Two races before the end, Hamilton was number one, no question. But then he blew the world championship reaching for levels of performance he didn't need. What the hell - if that's the way he wanted to win it, good luck to him. There's plenty of time, he said, and you hope those words don't come back to haunt him. Kimi played a great back nine but bogeyed a few of the early holes. While nobody can deny he deserves a title, he lacked Lewis's sparkle. Alonso? Well, you'd need a book, not a paragraph. We saw pressure mistakes for the first time - Barcelona, Montreal, Fuji - and his judgement called into question both in and out of the car. In the end, though, he lost it by a point. Massa handled Kimi's pace and took twice as many poles. If Ferrari had remembered to fuel him in Hungary Q2 he'd have been in the hunt a lot longer. Webber continued to qualify superbly but the Red Bull let him down too often on Sunday.
Brazil had vibrancy, soul and gripping tension. Not the final chapter we'd been expecting but compelling nonetheless. It really was jaw-dropping drama. If Massa had stopped, Alonso was champion, if Rosberg and Kubica tangled, Hamilton was champion. The season was alive until the last lap of the last race. Fuji - new venue, appalling conditions, Senna-like wet weather class and composure from Hamilton, team mistakes, awesome commitment from Kovalainen/Raikkonen, post-race controversy, need I go on? Nurburgring - a rare on-track dust-up between the main men saw Alonso win brilliantly, and riskily, when eight points would have done very nicely. Mixed conditions were once again the catalyst for great entertainment.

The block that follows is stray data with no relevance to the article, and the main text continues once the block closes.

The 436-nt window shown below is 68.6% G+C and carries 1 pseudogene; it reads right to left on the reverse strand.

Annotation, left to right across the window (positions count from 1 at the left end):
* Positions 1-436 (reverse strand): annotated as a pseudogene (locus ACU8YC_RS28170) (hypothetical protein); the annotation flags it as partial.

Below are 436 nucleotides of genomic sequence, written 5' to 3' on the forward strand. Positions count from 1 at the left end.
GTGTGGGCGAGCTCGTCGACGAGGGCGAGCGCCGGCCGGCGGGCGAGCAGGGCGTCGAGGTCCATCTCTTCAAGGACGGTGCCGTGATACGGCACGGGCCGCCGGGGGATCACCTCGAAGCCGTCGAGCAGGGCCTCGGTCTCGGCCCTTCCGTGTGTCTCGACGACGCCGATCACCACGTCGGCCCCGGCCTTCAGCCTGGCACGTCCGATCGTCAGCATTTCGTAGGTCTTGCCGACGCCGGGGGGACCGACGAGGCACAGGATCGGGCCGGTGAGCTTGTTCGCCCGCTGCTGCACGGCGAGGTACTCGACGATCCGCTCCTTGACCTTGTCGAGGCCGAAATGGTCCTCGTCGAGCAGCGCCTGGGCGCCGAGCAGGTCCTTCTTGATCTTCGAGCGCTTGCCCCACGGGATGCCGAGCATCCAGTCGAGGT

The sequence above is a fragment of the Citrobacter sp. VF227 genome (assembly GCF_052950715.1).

• Something to remember: Hamilton's pass of Raikkonen at Monza - brilliant!
• Something to forget: The holier-than-thou claptrap peddled in the midst of spygate, as if the whole sport was populated by innocent, unsullied virgins